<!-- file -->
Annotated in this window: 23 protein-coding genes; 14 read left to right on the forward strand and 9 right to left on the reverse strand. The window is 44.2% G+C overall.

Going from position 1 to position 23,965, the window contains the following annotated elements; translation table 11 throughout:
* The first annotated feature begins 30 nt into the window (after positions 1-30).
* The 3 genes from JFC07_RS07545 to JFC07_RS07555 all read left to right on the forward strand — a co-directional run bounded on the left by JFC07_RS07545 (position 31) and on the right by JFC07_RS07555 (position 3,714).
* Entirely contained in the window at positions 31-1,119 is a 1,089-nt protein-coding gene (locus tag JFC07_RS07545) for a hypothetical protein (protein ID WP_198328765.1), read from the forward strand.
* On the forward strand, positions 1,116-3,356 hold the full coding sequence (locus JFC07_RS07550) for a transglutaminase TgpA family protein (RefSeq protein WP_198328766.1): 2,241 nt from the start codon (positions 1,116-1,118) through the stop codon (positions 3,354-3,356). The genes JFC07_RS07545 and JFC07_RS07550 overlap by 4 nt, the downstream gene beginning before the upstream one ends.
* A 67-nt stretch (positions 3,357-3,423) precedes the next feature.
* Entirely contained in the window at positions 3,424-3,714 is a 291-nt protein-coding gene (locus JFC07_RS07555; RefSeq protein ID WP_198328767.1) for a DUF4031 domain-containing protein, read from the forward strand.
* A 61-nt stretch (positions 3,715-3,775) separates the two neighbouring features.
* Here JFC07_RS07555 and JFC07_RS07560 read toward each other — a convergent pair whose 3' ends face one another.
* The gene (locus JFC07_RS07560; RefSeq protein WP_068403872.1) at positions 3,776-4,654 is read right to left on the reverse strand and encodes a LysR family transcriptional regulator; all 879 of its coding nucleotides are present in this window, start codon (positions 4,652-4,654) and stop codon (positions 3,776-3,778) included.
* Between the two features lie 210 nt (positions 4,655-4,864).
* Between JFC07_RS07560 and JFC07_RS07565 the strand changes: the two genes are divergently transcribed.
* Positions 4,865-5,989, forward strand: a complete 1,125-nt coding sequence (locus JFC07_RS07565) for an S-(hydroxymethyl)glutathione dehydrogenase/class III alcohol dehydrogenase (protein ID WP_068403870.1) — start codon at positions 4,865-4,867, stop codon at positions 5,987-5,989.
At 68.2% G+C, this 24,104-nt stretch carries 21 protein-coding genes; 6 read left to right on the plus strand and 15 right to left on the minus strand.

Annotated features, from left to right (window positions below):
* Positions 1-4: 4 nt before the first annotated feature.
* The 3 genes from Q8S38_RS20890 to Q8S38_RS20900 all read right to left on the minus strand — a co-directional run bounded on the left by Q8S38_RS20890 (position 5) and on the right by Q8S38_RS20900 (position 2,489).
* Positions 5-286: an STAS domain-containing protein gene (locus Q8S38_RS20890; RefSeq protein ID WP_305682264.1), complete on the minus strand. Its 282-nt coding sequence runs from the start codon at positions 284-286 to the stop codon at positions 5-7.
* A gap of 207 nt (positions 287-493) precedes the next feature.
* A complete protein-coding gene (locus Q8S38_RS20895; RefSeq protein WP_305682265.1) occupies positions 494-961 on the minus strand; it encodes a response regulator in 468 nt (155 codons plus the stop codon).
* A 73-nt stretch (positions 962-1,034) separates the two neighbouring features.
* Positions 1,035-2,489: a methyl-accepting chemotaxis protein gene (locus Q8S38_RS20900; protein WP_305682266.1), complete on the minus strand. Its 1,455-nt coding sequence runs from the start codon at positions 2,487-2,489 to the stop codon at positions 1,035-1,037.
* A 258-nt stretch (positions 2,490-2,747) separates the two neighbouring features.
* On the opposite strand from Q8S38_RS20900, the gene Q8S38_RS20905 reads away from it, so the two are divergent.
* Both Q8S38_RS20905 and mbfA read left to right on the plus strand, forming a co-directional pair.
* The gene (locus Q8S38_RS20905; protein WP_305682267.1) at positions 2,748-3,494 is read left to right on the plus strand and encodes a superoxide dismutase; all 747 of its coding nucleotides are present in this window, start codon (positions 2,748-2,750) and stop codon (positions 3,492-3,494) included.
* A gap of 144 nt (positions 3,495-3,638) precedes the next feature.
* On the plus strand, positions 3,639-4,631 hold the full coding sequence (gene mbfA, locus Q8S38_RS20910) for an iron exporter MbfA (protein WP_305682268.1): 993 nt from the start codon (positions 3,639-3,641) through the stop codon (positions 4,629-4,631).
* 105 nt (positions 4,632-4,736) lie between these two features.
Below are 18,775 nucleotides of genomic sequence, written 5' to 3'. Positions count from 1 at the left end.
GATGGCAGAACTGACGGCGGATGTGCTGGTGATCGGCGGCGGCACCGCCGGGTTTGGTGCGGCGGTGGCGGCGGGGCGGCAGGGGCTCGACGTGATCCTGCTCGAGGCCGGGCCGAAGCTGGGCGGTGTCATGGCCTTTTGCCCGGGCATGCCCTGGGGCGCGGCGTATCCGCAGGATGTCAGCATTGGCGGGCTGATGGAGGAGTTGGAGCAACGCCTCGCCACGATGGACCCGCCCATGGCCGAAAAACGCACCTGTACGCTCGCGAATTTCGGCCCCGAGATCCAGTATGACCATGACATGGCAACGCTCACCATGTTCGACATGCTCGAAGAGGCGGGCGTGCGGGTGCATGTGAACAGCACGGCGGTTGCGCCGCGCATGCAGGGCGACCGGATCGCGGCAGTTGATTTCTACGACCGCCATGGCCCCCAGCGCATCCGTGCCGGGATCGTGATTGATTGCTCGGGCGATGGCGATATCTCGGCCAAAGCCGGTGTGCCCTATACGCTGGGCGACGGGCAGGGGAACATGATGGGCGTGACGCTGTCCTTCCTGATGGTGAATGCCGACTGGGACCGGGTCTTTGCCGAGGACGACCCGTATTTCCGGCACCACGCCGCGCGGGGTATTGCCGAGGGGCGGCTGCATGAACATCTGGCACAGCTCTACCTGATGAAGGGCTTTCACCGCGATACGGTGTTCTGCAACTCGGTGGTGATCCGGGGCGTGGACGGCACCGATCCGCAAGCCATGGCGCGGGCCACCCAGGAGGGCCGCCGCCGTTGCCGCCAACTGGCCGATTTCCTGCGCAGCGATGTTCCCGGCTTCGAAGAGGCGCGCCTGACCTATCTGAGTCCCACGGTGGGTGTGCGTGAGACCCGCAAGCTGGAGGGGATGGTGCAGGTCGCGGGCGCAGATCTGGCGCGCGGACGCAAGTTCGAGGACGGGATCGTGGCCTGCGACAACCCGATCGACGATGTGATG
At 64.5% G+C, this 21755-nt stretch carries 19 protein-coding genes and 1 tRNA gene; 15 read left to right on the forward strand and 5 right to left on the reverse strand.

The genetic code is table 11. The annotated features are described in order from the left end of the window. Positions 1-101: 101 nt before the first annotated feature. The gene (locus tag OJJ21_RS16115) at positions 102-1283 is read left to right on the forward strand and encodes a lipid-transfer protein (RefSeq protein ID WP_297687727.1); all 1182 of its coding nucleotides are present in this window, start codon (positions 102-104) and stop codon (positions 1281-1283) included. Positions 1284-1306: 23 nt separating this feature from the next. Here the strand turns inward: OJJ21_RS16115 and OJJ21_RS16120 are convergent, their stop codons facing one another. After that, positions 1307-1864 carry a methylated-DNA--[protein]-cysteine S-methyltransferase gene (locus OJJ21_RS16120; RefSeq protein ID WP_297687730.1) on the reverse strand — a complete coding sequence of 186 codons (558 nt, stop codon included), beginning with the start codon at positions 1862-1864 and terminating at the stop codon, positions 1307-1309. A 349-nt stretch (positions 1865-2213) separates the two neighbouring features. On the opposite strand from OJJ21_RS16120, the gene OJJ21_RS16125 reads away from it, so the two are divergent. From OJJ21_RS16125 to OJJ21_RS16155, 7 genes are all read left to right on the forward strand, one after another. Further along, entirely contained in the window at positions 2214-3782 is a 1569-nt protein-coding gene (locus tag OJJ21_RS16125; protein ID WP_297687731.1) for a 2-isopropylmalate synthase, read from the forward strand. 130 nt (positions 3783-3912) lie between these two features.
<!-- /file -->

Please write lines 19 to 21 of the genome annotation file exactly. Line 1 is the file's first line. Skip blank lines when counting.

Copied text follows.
* Positions 5-286: an STAS domain-containing protein gene (locus Q8S38_RS20890; RefSeq protein ID WP_305682264.1), complete on the minus strand. Its 282-nt coding sequence runs from the start codon at positions 284-286 to the stop codon at positions 5-7.
* A gap of 207 nt (positions 287-493) precedes the next feature.
* A complete protein-coding gene (locus Q8S38_RS20895; RefSeq protein WP_305682265.1) occupies positions 494-961 on the minus strand; it encodes a response regulator in 468 nt (155 codons plus the stop codon).